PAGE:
Censorship is a powerful undercurrent throughout Quills. The conflict of the play revolves around the Marquis de Sade’s attempts to outwit the authorities of the Charenton Asylum and convey his dark, sexual writings to the outside world. In spite of this, the marquis never positions himself as an activist. He defends his writing purely on the basis of his own need to write it, not to pave the way for other scribes of erotica. Like Larry Flynt or Howard Stern, the marquis is an unlikely proponent of freedom of expression.

Sex functions in a similar thematic way: its presence is strong, yet elliptical. It is discussed and described in vivid detail, yet it rarely occurs in the play proper. The one scene that does depict sex presents it as a kind of necrophiliac fantasy when Coulmier’s lust for young Madeline is revealed after her death.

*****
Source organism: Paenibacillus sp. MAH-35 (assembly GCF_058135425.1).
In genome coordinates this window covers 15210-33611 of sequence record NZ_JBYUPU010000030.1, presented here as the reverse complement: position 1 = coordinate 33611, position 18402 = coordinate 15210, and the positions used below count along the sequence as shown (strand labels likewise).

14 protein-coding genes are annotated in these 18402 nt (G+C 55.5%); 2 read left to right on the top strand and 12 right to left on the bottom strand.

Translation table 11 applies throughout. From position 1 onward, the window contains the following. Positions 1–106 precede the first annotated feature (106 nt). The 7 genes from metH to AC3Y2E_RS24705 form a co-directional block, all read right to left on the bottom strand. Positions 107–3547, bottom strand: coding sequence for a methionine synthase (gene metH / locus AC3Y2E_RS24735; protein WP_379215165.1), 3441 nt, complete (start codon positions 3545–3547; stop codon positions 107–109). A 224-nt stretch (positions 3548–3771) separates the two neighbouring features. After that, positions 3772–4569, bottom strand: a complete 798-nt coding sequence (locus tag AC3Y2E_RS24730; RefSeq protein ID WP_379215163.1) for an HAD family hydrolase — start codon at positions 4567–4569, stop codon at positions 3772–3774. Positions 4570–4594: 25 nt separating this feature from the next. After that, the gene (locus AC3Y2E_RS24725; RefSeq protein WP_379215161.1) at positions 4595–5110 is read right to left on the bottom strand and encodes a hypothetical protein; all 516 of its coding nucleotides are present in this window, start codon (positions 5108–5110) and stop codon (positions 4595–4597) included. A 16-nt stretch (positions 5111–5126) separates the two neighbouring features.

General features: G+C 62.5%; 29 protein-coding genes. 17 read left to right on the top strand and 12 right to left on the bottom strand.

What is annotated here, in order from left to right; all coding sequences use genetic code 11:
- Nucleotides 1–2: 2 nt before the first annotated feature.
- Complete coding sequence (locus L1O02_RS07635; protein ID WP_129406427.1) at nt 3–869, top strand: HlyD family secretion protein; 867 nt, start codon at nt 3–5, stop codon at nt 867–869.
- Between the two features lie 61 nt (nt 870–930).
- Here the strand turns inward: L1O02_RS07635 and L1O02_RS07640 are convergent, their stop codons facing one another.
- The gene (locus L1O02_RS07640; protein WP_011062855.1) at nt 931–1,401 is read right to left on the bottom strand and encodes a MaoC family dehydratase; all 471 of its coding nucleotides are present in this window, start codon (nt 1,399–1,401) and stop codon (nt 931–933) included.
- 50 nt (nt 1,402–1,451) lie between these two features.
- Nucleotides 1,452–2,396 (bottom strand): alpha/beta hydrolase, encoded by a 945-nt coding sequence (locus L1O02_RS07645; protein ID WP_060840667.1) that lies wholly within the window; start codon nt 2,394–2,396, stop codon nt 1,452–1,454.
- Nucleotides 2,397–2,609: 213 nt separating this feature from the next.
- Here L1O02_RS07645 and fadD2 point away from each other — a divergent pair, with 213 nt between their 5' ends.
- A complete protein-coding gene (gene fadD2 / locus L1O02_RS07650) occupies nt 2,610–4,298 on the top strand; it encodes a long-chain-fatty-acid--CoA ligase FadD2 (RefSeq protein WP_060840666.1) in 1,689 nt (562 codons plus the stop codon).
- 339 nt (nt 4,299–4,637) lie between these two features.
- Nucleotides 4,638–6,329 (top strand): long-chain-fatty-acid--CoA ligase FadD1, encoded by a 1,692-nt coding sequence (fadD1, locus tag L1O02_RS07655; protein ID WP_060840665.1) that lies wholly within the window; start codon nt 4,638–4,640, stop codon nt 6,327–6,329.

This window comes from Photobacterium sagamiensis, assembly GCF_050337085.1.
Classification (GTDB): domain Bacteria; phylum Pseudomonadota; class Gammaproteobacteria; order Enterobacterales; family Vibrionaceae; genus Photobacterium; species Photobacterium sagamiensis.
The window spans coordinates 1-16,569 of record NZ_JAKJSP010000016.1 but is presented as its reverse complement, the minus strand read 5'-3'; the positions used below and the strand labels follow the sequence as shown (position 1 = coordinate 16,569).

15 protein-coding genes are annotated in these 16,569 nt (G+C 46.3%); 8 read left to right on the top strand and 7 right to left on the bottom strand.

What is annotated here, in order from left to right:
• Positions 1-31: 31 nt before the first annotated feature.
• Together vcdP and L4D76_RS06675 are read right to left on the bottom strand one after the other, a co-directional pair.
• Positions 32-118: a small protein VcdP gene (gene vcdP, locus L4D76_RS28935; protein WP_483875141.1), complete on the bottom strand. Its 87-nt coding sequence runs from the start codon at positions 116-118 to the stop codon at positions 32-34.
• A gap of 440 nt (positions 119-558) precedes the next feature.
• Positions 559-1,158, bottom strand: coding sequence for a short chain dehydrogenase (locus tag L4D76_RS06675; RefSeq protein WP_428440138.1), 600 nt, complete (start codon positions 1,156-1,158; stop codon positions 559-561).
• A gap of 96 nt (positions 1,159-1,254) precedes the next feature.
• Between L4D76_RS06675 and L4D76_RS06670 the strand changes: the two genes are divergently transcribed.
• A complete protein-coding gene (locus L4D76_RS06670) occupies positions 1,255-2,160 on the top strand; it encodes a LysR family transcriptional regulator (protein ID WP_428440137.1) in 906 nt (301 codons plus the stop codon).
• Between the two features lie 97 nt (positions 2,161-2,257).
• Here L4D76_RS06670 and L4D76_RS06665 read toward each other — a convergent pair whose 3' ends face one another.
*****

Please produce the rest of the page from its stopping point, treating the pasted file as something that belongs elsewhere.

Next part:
Most importantly, Quills is a play of veiled meanings and contradictory declarations. The marquis advocates sex as pain and pleasure, nothing more. Still, his undeniable emotional connections to Coulmier and especially to Madeleine are tangible throughout the play. The young Coulmier professes distaste for the kinds of corporal punishments the doctor deems necessary to maintain order in Charenton. Despite this, a darkness within him is slowly revealed over the course of the play. Most contradictory of all is Madeleine, who is presented as a kind of innocent, yet revels in the outrageous tales the marquis concocts. In Quills, or perhaps more specifically in Charenton, people are rarely who or what they profess to be.